How to Reduce Your Costs
Running your business means you have two types of costs: The first are fixed costs such as your employee’s salaries and the rent you pay for your premise. The second type of cost is variable costs. These are the raw materials that your business consumes. If you can reduce either of these costs in your business you will see your profits rise.
Reducing OverheadsOne of the easiest ways of reducing the costs in your business is to look closely at which overheads you can cut. Some of the areas you could consider include:
Reducing the number of employees that you have, or restricting their overtime can dramatically cut your overheads.
Promotion and advertising are one of the first overheads to be cut when a business falls on hard times. Be careful, however how far you cut your advertising budget as you still need to actively promote your business.
If you are about to make a large purchase, think about delaying this until you have more cash flowing into your business. You could also consider spreading the cost over a longer period of time, but watch out for interest payments that could be higher.
The cost of commercial premises can be very high. If you are coming to the end of your lease, look closely at moving to somewhere cheaper.
The variable costs in your business tend to be the goods that your business consumes. Look at your suppliers and see if you can’t get a better deal.
Protecting the EnvironmentEvery business knows that it should try and improve its environmental credentials. What is often forgotten is that reducing your business’s impact on the environment could actually reduce your costs as well. Simple measures such as minimising the amount of waste that your business produces, investing in energy efficient equipment, or simply turning off equipment when it isn’t needed can all reduce your costs.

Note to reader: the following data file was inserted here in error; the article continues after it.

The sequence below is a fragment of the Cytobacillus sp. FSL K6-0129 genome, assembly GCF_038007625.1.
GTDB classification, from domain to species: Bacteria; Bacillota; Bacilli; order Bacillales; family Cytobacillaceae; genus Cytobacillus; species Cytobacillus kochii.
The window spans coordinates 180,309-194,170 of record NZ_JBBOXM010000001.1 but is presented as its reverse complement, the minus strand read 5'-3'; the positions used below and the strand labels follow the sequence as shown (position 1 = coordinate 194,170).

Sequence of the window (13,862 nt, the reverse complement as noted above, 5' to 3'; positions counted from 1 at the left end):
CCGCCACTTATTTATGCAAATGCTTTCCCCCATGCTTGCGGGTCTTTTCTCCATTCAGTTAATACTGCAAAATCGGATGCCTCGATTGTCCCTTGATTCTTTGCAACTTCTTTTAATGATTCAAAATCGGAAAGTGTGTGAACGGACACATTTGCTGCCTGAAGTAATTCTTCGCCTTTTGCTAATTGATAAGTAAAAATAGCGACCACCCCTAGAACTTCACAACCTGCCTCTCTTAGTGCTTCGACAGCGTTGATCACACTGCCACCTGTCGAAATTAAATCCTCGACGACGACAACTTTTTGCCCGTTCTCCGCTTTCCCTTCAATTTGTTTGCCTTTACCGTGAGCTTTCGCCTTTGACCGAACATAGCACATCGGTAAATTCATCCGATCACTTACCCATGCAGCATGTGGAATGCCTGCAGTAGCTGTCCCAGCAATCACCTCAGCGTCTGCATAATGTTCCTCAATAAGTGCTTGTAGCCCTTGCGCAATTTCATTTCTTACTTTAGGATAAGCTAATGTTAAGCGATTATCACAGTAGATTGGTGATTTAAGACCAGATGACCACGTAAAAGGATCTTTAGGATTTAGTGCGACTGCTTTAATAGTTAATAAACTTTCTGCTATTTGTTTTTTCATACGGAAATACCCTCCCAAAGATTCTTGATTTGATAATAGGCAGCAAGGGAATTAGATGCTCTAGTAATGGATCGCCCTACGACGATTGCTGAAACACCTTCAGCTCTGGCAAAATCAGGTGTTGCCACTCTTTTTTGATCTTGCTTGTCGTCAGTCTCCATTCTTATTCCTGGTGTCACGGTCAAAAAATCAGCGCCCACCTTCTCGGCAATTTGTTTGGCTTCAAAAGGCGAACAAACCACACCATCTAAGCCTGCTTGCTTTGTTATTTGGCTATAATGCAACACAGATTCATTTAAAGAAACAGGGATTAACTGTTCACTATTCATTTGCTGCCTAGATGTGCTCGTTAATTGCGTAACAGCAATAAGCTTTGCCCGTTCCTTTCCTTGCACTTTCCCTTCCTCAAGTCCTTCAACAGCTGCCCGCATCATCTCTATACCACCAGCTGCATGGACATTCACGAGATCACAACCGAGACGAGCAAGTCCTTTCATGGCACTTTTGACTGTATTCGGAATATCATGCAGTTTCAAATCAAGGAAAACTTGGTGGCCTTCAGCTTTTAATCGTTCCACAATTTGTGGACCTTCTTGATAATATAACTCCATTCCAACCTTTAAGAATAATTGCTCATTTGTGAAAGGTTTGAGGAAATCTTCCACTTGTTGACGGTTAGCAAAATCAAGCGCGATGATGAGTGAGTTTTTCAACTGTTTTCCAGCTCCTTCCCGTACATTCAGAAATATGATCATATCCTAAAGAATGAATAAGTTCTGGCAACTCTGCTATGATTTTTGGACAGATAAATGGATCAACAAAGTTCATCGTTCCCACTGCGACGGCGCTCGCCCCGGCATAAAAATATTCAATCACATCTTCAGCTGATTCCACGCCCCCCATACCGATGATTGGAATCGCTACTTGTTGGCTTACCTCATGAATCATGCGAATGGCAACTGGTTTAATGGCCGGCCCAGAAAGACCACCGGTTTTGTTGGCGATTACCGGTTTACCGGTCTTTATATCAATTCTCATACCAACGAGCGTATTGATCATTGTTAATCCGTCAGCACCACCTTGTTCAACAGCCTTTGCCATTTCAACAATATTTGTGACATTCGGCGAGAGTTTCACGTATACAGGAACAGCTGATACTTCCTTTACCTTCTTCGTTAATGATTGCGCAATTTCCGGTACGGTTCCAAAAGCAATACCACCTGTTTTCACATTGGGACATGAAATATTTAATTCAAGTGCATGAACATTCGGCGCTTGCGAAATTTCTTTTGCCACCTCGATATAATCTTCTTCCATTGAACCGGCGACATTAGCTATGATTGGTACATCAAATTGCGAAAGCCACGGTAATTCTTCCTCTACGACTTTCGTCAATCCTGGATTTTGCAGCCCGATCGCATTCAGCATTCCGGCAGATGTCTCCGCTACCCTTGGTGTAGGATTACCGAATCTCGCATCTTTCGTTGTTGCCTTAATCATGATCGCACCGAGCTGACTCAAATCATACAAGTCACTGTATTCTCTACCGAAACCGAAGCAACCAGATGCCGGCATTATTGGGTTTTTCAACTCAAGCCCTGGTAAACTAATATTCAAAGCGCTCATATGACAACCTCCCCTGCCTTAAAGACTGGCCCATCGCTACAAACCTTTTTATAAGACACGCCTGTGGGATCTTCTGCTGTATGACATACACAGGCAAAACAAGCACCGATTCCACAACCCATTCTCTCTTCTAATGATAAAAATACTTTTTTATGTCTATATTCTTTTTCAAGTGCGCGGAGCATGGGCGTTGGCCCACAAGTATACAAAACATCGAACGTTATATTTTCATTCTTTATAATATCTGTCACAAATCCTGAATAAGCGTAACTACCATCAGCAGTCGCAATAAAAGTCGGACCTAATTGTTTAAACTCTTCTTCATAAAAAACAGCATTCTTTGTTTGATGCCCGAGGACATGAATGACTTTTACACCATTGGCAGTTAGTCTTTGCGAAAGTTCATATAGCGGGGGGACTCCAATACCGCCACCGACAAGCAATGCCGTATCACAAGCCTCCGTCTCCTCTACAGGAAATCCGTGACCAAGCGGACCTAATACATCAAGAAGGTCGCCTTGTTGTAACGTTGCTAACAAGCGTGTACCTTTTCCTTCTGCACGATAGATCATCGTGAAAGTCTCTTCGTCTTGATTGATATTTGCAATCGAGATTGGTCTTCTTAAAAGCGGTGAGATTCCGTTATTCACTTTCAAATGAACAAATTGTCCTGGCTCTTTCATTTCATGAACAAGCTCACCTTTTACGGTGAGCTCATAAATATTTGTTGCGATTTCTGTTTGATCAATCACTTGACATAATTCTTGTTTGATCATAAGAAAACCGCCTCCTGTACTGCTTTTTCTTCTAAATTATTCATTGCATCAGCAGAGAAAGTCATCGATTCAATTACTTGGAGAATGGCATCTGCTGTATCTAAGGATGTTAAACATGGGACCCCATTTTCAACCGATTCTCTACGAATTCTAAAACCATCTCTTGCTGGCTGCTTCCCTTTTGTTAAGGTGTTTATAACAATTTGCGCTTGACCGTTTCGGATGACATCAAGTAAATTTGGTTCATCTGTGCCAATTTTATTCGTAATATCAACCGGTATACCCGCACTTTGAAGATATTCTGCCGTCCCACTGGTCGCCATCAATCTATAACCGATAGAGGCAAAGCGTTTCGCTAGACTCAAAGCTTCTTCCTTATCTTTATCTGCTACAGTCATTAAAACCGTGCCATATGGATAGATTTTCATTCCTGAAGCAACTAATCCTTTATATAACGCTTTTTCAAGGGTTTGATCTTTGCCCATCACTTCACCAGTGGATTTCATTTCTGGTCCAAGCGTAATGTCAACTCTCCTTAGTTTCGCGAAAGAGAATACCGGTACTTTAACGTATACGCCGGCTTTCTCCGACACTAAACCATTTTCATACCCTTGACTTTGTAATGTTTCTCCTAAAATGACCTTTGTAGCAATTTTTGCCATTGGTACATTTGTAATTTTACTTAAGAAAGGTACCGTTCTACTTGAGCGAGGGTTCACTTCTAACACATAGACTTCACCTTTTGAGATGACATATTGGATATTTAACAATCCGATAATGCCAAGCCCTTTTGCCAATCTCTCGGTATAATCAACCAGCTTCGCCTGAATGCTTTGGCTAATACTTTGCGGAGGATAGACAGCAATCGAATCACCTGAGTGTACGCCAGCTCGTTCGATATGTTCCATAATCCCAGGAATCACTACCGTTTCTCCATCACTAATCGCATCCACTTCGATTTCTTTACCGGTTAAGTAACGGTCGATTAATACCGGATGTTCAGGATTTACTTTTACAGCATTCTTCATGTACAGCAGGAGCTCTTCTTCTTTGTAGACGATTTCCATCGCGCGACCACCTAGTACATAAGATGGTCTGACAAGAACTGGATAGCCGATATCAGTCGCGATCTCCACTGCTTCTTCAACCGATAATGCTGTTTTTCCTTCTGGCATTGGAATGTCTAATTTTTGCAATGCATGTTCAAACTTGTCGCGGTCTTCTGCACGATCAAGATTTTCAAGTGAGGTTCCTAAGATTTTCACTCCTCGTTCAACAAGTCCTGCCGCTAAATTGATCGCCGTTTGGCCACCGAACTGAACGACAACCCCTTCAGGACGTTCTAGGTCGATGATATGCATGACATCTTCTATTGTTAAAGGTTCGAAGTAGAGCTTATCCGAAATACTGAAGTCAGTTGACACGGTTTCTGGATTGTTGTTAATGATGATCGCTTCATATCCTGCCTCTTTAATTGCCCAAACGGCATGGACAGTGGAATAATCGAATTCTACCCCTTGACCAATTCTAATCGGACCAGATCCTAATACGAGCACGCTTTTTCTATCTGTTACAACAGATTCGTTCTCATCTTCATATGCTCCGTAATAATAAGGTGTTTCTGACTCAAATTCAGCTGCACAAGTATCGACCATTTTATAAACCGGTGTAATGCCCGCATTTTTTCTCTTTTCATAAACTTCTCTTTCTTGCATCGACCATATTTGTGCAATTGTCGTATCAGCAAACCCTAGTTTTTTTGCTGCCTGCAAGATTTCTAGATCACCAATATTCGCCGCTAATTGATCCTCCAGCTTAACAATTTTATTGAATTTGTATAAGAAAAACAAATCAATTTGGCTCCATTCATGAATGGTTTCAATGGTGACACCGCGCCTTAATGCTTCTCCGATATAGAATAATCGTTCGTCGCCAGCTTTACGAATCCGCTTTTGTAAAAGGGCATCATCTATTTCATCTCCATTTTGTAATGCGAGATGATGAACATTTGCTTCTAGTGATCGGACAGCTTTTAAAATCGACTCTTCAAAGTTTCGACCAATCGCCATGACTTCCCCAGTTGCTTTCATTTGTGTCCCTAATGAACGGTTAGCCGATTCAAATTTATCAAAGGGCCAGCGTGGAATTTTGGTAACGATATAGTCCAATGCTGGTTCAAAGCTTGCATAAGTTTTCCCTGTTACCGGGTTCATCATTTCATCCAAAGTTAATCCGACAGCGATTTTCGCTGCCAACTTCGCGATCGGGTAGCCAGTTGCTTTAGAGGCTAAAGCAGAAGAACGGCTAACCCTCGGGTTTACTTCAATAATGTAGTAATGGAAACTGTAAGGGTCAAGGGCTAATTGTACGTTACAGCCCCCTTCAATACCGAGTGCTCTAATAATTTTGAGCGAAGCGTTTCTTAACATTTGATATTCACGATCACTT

If you are in the market for new plant and machinery, or are thinking of replacing a company vehicle, you can reduce your tax bill by applying for an Enhanced Capital Allowance (ECA). More details are on the ECA website: www.eca.gov.uk.
Outsourcing for Small BusinessesMany of the day-to-day business processes you have to undertake could be outsourced to save you time and money. Look at areas of your business such as accounting (especially payroll); logistics and IT support can all be cost effective if handed to an outside agency. Take your time to evaluate any partner you are thinking of handing a key business process to. You can get more help and advice from the National Outsourcing Association by calling: 020 7292 8686 or by visiting their website: www.noa.co.uk.
You must be supremely confident they can deliver the services you need at the right price. Always get a service level agreement as this will put in writing the services you expect from the outsource company. Before you sign a contract with an outsource agent consider these points:
You must be sure that the business you are about to partner with can deliver the services you expect. Talk to their existing customers. This will give you a sense of whether they are the right outsource agents for your business.
As with all services you buy for your business, ensure you do a thorough credit check. This will highlight any problems the outsource agents may have.
Test the systems
It’s a good idea to test the outsource systems that you are about to buy. You can either see these systems operating in another business, or use some of your business’s none essential systems to test how the outsource agent performs.
Many small businesses have to cut costs at some point in their life. It’s important to carefully choose which areas you choose to make the most dramatic cuts. Reducing the number of employees can seem an obvious area, but consider the impact on morale on the rest of your workforce. Outsourcing can help, but take your time to choose your partners. Research incentives that may be available to your business to move to a more environmentally friendly operation, and don’t forget your suppliers. Negotiating hard for a better deal can save thousands over the long term.